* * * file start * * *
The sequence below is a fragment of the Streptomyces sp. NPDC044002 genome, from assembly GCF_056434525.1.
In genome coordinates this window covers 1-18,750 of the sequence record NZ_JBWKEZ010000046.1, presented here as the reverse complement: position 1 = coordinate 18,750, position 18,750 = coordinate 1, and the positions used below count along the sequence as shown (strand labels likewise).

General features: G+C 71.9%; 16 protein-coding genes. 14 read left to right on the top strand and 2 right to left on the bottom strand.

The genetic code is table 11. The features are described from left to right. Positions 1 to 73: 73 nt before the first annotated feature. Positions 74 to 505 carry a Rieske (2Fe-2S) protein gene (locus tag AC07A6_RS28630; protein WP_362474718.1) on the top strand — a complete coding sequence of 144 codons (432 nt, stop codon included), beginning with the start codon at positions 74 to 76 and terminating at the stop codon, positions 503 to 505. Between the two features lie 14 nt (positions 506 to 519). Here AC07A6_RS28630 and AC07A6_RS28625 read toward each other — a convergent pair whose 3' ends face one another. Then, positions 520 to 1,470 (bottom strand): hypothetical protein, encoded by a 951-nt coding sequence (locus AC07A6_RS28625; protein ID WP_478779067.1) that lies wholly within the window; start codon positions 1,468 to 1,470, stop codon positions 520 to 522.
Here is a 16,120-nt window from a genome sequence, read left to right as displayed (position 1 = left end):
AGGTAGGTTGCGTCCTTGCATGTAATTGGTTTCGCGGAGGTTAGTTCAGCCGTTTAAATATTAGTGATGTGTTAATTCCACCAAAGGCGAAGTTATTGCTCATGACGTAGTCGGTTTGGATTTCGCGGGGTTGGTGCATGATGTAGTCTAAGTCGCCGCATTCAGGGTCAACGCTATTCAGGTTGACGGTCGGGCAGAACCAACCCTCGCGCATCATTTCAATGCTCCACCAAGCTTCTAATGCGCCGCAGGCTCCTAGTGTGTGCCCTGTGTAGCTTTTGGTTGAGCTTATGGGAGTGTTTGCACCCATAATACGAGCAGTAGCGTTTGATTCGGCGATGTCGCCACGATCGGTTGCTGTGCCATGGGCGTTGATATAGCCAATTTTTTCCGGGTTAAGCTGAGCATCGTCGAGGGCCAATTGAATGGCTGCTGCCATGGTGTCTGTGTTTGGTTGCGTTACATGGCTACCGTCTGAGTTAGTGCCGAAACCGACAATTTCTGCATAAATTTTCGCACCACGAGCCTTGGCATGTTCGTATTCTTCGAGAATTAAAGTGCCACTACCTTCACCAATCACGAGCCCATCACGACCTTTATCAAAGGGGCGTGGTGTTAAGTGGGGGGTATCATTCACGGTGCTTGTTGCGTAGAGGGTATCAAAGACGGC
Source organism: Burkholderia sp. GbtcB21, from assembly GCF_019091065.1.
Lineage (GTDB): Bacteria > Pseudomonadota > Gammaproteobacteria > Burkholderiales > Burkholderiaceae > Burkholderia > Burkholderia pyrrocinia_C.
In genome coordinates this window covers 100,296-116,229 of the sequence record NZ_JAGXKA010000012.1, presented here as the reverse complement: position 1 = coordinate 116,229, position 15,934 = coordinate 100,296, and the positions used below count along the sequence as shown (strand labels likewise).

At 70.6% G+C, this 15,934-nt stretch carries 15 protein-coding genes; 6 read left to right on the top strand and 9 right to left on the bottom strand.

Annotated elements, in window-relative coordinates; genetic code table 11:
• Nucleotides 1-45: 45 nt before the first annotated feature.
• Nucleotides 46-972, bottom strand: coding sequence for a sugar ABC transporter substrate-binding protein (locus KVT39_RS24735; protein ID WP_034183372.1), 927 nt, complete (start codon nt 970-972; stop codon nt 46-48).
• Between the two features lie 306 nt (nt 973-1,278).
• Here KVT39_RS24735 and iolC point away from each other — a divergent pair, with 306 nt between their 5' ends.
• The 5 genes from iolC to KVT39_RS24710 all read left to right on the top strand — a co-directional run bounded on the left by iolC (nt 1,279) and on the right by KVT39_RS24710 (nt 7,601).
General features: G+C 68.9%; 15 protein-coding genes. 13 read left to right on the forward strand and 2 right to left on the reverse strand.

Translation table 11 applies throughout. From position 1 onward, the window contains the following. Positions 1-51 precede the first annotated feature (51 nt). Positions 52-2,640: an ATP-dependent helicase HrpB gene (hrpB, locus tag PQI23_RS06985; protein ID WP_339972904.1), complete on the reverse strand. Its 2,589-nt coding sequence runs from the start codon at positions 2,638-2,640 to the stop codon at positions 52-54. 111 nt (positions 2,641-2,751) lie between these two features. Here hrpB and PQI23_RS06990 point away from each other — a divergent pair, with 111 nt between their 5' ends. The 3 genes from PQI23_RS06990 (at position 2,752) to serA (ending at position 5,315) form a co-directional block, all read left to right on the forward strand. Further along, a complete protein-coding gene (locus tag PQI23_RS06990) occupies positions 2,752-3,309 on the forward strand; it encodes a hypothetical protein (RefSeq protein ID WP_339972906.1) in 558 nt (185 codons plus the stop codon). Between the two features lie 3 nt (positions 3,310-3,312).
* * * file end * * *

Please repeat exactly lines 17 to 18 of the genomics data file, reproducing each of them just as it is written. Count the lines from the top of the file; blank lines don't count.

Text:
General features: G+C 68.9%; 15 protein-coding genes. 13 read left to right on the forward strand and 2 right to left on the reverse strand.

Translation table 11 applies throughout. From position 1 onward, the window contains the following. Positions 1-51 precede the first annotated feature (51 nt). Positions 52-2,640: an ATP-dependent helicase HrpB gene (hrpB, locus tag PQI23_RS06985; protein ID WP_339972904.1), complete on the reverse strand. Its 2,589-nt coding sequence runs from the start codon at positions 2,638-2,640 to the stop codon at positions 52-54. 111 nt (positions 2,641-2,751) lie between these two features. Here hrpB and PQI23_RS06990 point away from each other — a divergent pair, with 111 nt between their 5' ends. The 3 genes from PQI23_RS06990 (at position 2,752) to serA (ending at position 5,315) form a co-directional block, all read left to right on the forward strand. Further along, a complete protein-coding gene (locus tag PQI23_RS06990) occupies positions 2,752-3,309 on the forward strand; it encodes a hypothetical protein (RefSeq protein ID WP_339972906.1) in 558 nt (185 codons plus the stop codon). Between the two features lie 3 nt (positions 3,310-3,312).